Following on from my look at the first two films in a new DVD set, released by Network Distributing, here are some thoughts on the other two. Where the earlier films are very British in their humour and their whole atmosphere, the two slightly later offerings on the second disc have a more international feeling. One is set in Venice, the other partially in Vienna. Another similarity between the two is that they both feature great operatic tenors in the lead roles – Joseph Schmidt in My Song Goes Round the World (1934) and Richard Tauber in Heart’s Desire (1934). All the films in this series are part of The British Film Collection.
I really enjoyed both, and for me the first of these is the stand-out film of the entire set. Having said that, Tauber’s voice in the second film is probably the musical high point. In both films, the greatest thrill comes in scenes where the star singer gives an impromptu performance, and those around them suddenly realise that they have great voices which belie their appearance (Schmidt’s height, Tauber’s peasant dress).
My Song Goes Round the World features beautiful footage of Venice over the opening titles, with grainy shots of Italians sitting in doorways or lingering on bridges. This is an English-language remake of a German hit film set in Italy, Ein Lied Geht um die Welt, which had the same director, Richard Oswald. Two of the main stars were also the same, Joseph Schmidt and Charlotte Ander, though British actors took over other lead parts.
Blending comedy, drama and above all music, the film is dominated throughout by the wonderful voice of Austro-Hungarian Jewish operatic tenor Schmidt. I lost count of how many performances he gives. His character, struggling Italian singer Ricardo, sadly can’t get work because of his small stature. (Schmidt himself, at just 4ft 11ins, had similar problems in real life.) However, when his voice is heard in its full glory, booking agents are forced to think again. Ricardo finds himself transformed into a recording artist and star of the airwaves, even if it’s hard for him to get parts on stage.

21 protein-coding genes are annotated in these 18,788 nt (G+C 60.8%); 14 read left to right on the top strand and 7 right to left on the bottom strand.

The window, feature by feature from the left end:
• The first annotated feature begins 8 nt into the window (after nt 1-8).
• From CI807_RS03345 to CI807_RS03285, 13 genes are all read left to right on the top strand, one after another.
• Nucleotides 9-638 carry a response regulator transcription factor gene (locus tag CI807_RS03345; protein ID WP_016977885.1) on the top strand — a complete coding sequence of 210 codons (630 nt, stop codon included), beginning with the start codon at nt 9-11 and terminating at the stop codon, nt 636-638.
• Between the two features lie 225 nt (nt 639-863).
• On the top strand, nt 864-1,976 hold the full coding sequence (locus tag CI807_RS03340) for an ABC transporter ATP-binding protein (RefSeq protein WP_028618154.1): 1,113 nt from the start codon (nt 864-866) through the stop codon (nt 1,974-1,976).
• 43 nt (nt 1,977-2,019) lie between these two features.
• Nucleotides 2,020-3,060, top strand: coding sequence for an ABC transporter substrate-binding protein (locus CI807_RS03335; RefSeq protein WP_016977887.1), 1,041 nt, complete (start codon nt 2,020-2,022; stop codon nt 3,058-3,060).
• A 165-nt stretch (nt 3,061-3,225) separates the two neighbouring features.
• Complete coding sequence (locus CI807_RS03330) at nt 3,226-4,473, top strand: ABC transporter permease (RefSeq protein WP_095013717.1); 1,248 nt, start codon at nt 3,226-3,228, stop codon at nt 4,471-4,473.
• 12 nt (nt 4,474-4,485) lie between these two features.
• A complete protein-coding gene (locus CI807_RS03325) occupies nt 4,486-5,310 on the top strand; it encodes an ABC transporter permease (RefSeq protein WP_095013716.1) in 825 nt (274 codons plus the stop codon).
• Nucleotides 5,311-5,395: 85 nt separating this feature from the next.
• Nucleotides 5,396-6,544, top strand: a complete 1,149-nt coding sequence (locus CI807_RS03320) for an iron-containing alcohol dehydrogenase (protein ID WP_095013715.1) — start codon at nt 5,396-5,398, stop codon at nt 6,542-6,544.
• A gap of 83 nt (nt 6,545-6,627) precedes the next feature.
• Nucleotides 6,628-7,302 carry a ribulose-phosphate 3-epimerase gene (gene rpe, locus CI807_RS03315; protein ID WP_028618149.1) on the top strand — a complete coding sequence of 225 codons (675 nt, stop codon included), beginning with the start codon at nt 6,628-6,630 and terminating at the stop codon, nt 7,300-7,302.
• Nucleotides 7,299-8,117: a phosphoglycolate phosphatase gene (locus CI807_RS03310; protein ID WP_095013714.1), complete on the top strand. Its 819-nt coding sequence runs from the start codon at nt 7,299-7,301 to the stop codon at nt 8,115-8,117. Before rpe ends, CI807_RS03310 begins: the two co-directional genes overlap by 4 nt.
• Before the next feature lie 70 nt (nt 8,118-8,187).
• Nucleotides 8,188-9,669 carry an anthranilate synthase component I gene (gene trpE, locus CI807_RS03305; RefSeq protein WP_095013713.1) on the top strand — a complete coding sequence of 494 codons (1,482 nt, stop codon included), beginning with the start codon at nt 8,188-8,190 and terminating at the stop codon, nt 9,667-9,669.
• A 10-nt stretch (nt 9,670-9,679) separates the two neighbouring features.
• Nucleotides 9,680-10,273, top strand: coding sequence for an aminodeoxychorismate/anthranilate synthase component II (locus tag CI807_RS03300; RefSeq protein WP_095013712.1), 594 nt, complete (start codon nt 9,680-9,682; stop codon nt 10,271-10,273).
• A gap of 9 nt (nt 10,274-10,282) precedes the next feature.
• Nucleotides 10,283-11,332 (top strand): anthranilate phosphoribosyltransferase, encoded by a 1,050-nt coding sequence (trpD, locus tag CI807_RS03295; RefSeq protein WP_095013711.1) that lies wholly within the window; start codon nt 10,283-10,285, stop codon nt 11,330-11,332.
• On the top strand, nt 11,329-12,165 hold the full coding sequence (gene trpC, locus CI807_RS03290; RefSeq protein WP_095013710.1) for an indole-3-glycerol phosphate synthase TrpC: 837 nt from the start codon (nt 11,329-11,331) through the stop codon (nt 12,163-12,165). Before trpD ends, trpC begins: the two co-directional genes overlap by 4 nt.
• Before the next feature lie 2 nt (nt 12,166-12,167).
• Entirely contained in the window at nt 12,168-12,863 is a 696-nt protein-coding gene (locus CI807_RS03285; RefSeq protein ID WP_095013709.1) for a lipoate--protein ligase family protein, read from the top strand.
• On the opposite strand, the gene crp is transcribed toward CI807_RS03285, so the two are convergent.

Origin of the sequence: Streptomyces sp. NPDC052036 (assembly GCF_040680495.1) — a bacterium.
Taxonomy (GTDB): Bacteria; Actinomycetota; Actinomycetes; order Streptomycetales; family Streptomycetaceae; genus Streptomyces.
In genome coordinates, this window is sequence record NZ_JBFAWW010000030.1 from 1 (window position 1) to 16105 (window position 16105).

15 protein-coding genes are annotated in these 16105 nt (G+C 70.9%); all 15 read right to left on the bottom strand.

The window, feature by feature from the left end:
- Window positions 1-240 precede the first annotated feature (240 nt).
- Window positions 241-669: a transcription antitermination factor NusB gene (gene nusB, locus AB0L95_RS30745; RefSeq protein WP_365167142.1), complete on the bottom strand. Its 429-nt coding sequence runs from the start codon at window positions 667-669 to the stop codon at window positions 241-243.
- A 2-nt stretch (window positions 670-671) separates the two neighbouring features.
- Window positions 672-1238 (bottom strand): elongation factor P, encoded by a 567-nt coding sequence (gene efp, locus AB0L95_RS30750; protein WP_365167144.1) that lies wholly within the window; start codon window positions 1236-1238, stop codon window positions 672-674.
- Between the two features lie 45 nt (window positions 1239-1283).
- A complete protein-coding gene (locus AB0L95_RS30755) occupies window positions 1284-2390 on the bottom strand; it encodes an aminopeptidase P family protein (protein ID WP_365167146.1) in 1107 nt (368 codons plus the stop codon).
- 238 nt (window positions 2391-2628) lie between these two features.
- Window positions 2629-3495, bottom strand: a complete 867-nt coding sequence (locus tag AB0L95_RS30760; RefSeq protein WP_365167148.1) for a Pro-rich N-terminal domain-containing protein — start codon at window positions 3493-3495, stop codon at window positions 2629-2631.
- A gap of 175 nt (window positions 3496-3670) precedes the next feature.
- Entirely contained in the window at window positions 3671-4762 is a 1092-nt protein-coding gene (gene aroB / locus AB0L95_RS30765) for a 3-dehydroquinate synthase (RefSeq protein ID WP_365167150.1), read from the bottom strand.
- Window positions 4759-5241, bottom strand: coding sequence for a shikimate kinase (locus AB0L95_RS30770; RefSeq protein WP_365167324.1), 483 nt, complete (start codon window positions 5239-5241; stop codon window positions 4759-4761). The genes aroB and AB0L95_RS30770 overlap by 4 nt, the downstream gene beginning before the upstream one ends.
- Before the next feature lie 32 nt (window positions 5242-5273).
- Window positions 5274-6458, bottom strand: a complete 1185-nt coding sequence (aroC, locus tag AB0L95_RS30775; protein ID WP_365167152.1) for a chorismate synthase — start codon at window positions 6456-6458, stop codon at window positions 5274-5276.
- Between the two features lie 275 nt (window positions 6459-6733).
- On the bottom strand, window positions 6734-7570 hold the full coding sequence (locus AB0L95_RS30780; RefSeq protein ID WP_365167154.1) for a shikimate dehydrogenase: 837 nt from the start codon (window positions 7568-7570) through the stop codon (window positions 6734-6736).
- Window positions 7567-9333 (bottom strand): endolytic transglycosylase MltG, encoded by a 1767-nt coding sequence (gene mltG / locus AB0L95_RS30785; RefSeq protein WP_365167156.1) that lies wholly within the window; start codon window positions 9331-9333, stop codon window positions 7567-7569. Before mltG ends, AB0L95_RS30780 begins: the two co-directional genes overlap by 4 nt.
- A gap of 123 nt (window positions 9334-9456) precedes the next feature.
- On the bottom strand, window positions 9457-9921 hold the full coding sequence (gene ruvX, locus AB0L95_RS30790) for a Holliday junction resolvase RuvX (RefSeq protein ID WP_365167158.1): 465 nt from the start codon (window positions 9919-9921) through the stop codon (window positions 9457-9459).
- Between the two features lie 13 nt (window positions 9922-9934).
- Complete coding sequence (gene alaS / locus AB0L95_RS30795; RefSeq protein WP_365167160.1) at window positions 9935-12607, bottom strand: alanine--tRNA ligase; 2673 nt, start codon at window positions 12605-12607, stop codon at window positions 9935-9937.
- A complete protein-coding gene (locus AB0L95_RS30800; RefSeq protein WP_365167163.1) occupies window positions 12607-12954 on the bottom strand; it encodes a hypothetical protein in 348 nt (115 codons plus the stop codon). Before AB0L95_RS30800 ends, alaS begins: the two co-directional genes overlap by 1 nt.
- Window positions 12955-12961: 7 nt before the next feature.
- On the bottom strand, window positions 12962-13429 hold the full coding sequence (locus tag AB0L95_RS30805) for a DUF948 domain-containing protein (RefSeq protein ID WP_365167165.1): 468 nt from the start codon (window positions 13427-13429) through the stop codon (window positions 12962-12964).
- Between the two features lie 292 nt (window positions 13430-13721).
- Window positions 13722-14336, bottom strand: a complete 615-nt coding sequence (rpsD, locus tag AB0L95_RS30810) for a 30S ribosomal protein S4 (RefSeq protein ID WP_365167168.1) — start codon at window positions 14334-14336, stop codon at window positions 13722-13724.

The great singer meets Nina (German actress Ander), a girl working at a record shop, and is instantly smitten. However, it becomes clear that his best friend, tall and handsome Rico (John Loder) is also secretly nursing a passion for Nina. Which man will she choose? Usually with love triangles in films it is only too obvious what will happen, but this one kept me guessing, and this is also a film where you have to sympathise with all three characters, as they struggle to do what is best. Both the men are in some sense underdogs – Ricardo because of his height, Rico because he is poor and struggling to stay true to his friend. Both let their inner turmoil be seen in scenes where they wear heavy make-up to play “musical clowns”. Nina is no coquette, but a warm character who genuinely enjoys the friendship of both men.